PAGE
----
Wednesday, 9 February 2011

Four Poems - Joe Dresner


I feel as though your name should have an accent
hovering over one of the letters like a little hat.
The pair of sharp droll consonants are tempered
by the cool clipped vowels as strawberries are tempered in cream.
My memories of last night are as fragile
and unreal as fingerprints.
I hold the memory of last night as you’d hold
an egg in a spoon.
The buildings flank me like soldiers.
Everyone is jealous of me and you.
Cecile, I have become reckless,
buying wine, sandwiches, clothes,
I am reckless at pedestrian crossings,
narrowly missing a car. I’m oblivious,
as if I were engrossed in a good book,
a book called Cecile.

Swagger: A Portrait of a Cavalier

Leather. Sexy. Chiffon.
Some serious Carolinian bling.

First the doublet, a justacorp, silk sashes, pink on white,
a lesson in studied negligence, it fits so clumsily
it looks as if it could collapse at any moment
like a poorly pitched tent. The ruff, declining over
the neck and shoulder is made of lace so fine
it would fall through your fingers like water.

Silk. Pearl . Crepe-de-chine.

His beard is as trim as a magician’s trick,
the hair tousled, neck length. The lovelock, a single strand
left to grow down the back, is Rapunzel's wet dream.
Now the hat, a cocked capotain, is as wide as a shield,
topped with some ostrich pluck,
the sort of hat you could bury your head in.

Cambric. Fuck me. Taffeta.

Satin black breeches, skin-tight, set off his thighs.
Then a pair of bright hosed boots, gay and expendable as soldiers.
Each boot has a buckle fit to bind a giant’s belt.
Each boot has a ribbon rosette like an exotic sponge.
The spurs look as soft as gold.

Charmeuse. Camblet. Kiss-me-quick.

But he is eighteen, perhaps twenty, and his pale blue eyes
leave it open as to whether such a discernable swagger
was on account of a conviction or a doubt.

The End of the Affair

I remember that in the Capital
            they have trees along the side of the road
with perfect right-angle corners cut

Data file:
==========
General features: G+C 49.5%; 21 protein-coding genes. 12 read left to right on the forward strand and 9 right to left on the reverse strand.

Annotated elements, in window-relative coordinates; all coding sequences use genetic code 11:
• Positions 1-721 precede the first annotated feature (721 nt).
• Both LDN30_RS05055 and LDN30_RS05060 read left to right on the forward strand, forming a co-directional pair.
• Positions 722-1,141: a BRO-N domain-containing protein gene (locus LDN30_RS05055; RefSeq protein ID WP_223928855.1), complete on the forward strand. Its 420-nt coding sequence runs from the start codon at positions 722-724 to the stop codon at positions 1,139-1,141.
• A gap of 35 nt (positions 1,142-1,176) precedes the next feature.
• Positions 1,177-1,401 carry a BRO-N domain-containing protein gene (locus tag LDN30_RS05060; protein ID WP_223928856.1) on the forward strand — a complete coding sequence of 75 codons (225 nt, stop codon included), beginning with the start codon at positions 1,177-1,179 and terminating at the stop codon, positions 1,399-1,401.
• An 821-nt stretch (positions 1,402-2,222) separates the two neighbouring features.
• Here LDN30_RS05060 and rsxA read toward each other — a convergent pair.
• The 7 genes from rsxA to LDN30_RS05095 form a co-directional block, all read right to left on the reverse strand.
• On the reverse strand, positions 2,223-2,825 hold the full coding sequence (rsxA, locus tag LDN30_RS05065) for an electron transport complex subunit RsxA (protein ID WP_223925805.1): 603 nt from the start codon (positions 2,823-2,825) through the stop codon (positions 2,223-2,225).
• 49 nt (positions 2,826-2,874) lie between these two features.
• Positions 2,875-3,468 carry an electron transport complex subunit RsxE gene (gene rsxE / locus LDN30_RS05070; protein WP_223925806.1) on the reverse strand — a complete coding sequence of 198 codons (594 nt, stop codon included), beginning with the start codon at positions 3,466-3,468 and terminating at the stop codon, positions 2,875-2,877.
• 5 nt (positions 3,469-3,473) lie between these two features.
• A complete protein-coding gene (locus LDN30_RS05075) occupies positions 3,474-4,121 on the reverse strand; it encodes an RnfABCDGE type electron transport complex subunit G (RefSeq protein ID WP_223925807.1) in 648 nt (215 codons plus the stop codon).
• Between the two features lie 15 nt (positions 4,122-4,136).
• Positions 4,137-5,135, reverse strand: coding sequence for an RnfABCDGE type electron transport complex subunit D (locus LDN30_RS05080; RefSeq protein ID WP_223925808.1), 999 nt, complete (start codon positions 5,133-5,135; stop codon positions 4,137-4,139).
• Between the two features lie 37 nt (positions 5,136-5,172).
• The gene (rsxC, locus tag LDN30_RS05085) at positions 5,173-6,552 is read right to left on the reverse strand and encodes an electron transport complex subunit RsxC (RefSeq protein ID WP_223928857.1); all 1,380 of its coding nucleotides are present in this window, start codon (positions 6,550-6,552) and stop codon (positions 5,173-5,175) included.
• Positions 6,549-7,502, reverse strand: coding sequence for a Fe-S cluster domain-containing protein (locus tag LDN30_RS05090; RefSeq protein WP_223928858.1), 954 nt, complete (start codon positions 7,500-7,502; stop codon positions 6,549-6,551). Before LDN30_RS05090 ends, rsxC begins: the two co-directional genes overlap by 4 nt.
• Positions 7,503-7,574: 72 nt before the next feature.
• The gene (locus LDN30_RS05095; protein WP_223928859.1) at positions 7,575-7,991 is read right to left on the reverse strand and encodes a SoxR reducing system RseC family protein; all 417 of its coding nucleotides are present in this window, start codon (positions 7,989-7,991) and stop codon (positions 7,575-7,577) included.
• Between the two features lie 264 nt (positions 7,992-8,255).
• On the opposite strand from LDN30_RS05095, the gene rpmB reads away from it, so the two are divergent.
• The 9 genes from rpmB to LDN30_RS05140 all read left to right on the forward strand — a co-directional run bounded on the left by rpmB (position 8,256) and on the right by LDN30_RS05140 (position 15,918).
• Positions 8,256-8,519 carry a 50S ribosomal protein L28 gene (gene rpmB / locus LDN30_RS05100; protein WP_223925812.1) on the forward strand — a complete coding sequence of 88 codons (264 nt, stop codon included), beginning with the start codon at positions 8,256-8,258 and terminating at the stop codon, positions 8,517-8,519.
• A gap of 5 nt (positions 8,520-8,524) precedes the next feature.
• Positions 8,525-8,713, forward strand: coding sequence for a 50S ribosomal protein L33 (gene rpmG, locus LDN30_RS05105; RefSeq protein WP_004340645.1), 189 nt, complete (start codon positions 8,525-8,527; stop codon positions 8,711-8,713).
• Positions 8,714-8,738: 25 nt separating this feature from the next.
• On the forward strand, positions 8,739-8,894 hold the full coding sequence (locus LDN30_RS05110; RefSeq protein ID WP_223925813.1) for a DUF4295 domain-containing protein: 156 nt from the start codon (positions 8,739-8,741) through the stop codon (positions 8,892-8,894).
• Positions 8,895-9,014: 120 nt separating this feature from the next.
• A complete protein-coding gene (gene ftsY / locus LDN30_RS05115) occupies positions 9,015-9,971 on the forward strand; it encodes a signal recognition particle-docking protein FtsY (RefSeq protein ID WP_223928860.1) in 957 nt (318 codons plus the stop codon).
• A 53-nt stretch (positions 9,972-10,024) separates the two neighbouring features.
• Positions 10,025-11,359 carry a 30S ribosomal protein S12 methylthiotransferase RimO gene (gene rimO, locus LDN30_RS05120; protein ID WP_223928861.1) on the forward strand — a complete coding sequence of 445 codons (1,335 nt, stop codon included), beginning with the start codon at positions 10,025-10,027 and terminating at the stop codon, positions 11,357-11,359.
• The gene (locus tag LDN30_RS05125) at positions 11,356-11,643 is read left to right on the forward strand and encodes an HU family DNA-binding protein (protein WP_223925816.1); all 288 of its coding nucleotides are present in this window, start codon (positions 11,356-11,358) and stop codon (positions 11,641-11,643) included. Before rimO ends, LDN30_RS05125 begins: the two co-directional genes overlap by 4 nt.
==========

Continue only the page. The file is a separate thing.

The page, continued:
in to the leafy dome their branches form
so that when double deckers go by
            the tips of the trees’ outmost twigs avoid
the sides of the buses so neatly
            it is as if they were breathing in to let them past.


Being both vain and deeply insecure she would hijack every Christmas by hiding in bed all day strapped into her defibrillator, conspicuous in her absence. I remember a silver platter at the centre of the dining room table holding the remains of a denuded turkey. Bits of glistening skin like pads of makeup, the rich bones like knuckles of lipstick, cartilage thin and feathery as mascara sticks. “Kiss your sister goodbye”, she reminded me once, “you were close when you were little, you shared the toilet together, both sitting on one half of the bowl.” Even now the smell of filter coffee and perfume stalls in department stores will remind me of her cheap glamour, the aroma overcoming me as tears will overcome mascara and compose the powder into ink. Regrets become apparent. Debts make themselves known. “You will need your family one day” she warned me, before offering me a pan as I left for University. As if I might use it to sift for something in my father’s final words on the matter: as she was carried out in her coffin, her lungs finally done in, he whispered “she’s not in there”, which I have taken as figurative rather than merely literal.

Joe Dresner is a 23 year old poet from Sunderland. He works at the Royal Academy of Arts as an administrator in their retail department. His work has been published in magazines like South and Fuselit and online at Cadaverine and Pomegranate.

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